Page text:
Responding to a reader's question about an article she co-wrote, The Washington Post's Anne E. Kornblut stated, "We asked Sen. [Hillary Rodham] Clinton what she would do, upon taking office, about special interrogation methods ... such as waterboarding or sexual humiliation. ... And her response was simply that she opposes torture, which of course is also the current policy." But according to a transcript of the interview, Clinton was not specifically asked about "waterboarding or sexual humiliation," and she did not refuse to say whether she would prohibit such measures. Indeed, she said that she would "draw a bright line and say 'No torture,' " and that she would "abide by the Geneva conventions, [and] abide by the laws we have passed."
The Washington Post's Anne E. Kornblut and Dan Balz reported that Sen. Hillary Rodham Clinton was "vague about how she would handle special interrogation methods used by the CIA." Adding, "She said that while she does not condone torture, so much has been kept secret that she would not know unless elected what other extreme measures interrogators are using, and therefore could not say whether she would change or continue existing policies." But blogger Greg Sargent later reported that Kornblut and Balz omitted from their article Clinton's statement that "I think we have to draw a bright line and say 'No torture -- abide by the Geneva conventions, abide by the laws we have passed,' and then try to make sure we implement that."
The Washington Post reported that Rudy Giuliani "accused" Sen. Hillary Rodham Clinton of "being weak because she did not answer a question at a Democratic debate about the use of military action to prevent Iran from achieving nuclear capability." In fact, when asked during the September 26 Democratic presidential debate whether she would "make a promise as a potential commander in chief that you will not allow Iran to become a nuclear power and will use any means to stop it," Clinton said: "Well, what I have said is that I will do everything I can to prevent Iran from becoming a nuclear power."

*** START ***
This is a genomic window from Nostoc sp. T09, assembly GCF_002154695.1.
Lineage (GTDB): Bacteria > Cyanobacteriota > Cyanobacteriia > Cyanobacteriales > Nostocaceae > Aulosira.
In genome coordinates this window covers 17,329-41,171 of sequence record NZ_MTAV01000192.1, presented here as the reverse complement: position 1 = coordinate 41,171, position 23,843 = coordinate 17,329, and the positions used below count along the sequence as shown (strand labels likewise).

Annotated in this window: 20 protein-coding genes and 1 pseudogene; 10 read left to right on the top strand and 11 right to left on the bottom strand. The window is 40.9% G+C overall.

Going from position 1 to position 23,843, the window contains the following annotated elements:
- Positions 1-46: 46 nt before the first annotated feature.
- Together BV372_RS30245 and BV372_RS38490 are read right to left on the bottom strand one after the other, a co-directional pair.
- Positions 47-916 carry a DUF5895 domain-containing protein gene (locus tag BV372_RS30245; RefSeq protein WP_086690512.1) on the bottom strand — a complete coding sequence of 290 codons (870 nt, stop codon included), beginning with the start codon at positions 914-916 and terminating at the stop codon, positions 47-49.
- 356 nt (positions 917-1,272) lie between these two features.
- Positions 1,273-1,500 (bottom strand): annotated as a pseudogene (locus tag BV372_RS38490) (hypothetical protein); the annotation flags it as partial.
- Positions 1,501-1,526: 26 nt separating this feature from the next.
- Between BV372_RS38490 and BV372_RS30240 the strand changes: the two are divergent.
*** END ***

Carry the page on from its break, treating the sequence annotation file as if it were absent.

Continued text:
During the October 9 Republican presidential debate, MSNBC's Chris Matthews and CNBC's Maria Bartitomo did not challenge Rudy Giuliani's claim that Sen. Hillary Clinton "once said that the unfettered free market is the most destructive force in modern America." In fact, in a 1996 interview, Clinton said she agreed with the quote, "The unfettered free market has been the most radically disruptive force in American life in the last generation."
Discussing Sen. Hillary Rodham Clinton's new television advertisement, Howard Kurtz began an article: "In a stark, black-and-white ad that pictures her in a mask at Ground Zero, Hillary Rodham Clinton is treading on Rudy Giuliani's turf." Similarly, on CNN's American Morning, John Roberts said that Clinton's ad "really is a shot across Rudy Giuliani's bow to say, 'You're not the only one who has a claim to 9-11 here.' But is she going too far? Is she politicizing 9-11?" Roberts did not ask whether Giuliani, who has repeatedly discussed 9-11 in campaign settings, is "going too far" or "politicizing 9-11."
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A Los Angeles Times editorial asserted that Sen. Hillary Rodham Clinton "savaged President Bush in 2004 over his failure to condemn the Swift boat ads, yet the Democratic presidential front-runner voted 'no' on the Senate's condemnation of MoveOn." However, Clinton voted in favor of an amendment proposed by Sen. Barbara Boxer that cited MoveOn's advertisement as "an unwarranted personal attack on General [David] Petraeus," as well as criticizing the Swift Boat ads attacking Sen. John Kerry and Republican-backed ads attacking former Sen. Max Cleland.
Discussing remarks by Sens. Hillary Rodham Clinton and Barack Obama, and former Sen. John Edwards, that they would not commit "by January of 2013, to have all American troops out of Iraq," NBC's David Gregory described this as "a really measured position," and asserted, "Edwards particularly, who was embracing the left wing of the party's view that you have to end the war now, and the others even voting for cutting off funding." But Gregory's suggestion that Clinton's and Obama's current positions are inconsistent with their having "even vot[ed] for cutting off funding" -- an assertion that is itself misleading -- is false. And Gregory offered no evidence that Edwards has shifted position either.
On The Chris Matthews Show, Katty Kay said that Sen. Hillary Clinton's "calculation" in her presidential campaign "is that she can't stand up there as a woman and sound soft." Kay added: "She knows that as a Clinton and as a woman, she's got to come across as somebody who is prepared to use military action if it's needed." Kay did not explain why being a "Clinton" would necessitate "com[ing] across as someone who is prepared to use military action."
NBC's David Gregory said it was "surprising" Sen Hillary Rodham Clinton, Sen. Barack Obama, and former Sen. John Edwards, speaking at a Democratic presidential debate, "would not promise a complete withdrawal of U.S. forces." But Gregory did not explain why he thought that this was "surprising," and in fact the statements of all three candidates were consistent with their previous positions.